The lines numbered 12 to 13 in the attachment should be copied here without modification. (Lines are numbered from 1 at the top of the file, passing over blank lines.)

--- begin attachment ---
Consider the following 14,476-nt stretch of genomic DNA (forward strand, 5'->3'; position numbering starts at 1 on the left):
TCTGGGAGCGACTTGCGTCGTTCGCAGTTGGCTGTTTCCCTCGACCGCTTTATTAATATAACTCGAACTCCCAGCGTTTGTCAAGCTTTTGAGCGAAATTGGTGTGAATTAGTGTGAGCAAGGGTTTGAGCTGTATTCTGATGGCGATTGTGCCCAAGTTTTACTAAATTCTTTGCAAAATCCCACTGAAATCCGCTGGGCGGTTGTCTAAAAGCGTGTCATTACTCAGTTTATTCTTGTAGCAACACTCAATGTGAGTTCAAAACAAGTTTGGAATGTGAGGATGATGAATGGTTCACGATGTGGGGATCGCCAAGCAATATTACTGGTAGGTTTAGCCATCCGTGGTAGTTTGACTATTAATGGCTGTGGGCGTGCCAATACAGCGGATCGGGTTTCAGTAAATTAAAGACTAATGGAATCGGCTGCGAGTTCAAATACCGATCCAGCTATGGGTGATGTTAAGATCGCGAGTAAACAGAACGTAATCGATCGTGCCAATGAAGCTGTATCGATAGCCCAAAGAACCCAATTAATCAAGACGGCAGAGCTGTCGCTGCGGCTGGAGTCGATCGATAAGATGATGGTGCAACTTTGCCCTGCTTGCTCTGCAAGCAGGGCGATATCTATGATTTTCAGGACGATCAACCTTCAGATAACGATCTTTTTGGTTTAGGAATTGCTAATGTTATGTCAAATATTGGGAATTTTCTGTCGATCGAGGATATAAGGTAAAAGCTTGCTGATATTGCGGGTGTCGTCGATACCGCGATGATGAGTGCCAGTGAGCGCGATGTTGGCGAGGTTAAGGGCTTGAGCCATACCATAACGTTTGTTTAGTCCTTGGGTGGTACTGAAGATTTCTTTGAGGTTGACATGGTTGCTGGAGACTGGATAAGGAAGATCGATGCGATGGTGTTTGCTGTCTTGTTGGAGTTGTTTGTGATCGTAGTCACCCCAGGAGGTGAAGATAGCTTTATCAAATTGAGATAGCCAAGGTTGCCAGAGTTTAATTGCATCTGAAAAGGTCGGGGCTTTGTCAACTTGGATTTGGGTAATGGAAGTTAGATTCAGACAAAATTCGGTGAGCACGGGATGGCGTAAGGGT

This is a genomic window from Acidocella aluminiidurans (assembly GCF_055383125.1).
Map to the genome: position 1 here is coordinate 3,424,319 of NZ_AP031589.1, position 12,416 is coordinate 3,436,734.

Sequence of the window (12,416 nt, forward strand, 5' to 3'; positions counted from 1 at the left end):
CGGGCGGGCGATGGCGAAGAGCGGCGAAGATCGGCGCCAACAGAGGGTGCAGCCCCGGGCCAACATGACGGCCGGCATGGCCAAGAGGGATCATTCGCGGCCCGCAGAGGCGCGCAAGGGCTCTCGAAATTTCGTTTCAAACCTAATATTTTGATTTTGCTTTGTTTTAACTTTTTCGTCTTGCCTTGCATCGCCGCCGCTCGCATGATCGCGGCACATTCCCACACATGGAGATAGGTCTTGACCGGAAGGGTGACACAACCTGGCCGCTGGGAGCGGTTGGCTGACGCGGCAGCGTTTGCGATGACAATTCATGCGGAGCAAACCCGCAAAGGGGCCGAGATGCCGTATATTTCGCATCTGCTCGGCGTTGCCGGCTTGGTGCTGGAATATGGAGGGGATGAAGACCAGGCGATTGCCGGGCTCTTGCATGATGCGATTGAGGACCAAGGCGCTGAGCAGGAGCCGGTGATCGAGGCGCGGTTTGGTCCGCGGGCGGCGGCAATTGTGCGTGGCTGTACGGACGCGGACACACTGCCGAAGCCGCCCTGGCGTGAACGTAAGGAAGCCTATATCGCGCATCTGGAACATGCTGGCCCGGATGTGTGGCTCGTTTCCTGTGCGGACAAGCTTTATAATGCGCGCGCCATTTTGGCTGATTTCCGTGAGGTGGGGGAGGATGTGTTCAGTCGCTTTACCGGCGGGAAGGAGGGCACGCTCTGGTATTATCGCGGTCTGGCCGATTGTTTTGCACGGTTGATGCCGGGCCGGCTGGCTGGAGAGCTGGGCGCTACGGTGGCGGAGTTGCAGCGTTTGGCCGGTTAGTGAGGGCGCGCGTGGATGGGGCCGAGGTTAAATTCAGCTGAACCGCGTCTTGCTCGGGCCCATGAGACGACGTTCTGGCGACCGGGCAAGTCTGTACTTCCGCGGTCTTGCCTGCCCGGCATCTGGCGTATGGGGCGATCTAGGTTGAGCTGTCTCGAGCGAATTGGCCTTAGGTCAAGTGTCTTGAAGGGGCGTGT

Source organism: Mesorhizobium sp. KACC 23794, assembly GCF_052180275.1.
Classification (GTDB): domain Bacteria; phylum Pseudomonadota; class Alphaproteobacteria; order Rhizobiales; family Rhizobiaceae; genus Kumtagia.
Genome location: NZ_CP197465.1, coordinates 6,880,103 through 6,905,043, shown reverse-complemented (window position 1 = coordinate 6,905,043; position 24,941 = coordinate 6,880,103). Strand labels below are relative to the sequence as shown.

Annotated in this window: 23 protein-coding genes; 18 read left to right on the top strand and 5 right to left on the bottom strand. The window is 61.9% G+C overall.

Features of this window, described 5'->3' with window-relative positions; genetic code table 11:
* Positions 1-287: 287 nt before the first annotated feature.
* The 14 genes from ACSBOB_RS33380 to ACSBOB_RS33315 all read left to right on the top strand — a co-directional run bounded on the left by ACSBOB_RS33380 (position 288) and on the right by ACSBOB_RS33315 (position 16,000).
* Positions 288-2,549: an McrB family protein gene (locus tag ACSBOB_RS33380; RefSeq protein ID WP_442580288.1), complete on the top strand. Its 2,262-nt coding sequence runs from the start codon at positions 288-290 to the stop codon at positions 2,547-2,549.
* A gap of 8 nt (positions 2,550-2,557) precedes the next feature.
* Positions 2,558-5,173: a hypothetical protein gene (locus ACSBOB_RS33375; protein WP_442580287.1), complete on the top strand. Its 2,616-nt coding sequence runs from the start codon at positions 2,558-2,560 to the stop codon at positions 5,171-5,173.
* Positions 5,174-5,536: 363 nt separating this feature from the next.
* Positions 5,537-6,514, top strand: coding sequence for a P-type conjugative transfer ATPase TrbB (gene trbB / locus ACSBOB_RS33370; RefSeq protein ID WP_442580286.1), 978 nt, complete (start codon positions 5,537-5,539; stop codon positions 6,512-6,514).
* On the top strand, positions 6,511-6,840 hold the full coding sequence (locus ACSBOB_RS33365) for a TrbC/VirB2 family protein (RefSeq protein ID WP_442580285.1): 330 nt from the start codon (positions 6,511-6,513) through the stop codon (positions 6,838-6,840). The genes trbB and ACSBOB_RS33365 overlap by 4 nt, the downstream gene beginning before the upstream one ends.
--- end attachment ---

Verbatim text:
* Positions 1-287: 287 nt before the first annotated feature.
* The 14 genes from ACSBOB_RS33380 to ACSBOB_RS33315 all read left to right on the top strand — a co-directional run bounded on the left by ACSBOB_RS33380 (position 288) and on the right by ACSBOB_RS33315 (position 16,000).